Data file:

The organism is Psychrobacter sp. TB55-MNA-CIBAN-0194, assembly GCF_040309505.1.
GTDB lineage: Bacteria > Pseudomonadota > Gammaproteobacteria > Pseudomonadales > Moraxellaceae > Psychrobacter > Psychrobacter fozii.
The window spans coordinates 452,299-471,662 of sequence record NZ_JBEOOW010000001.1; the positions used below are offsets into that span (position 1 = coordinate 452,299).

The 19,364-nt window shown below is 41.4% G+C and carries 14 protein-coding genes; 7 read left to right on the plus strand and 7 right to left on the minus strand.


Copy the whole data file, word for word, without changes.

The organism is Psychrobacter sp. TB55-MNA-CIBAN-0194, assembly GCF_040309505.1.
GTDB lineage: Bacteria > Pseudomonadota > Gammaproteobacteria > Pseudomonadales > Moraxellaceae > Psychrobacter > Psychrobacter fozii.
The window spans coordinates 452,299-471,662 of sequence record NZ_JBEOOW010000001.1; the positions used below are offsets into that span (position 1 = coordinate 452,299).

The 19,364-nt window shown below is 41.4% G+C and carries 14 protein-coding genes; 7 read left to right on the plus strand and 7 right to left on the minus strand.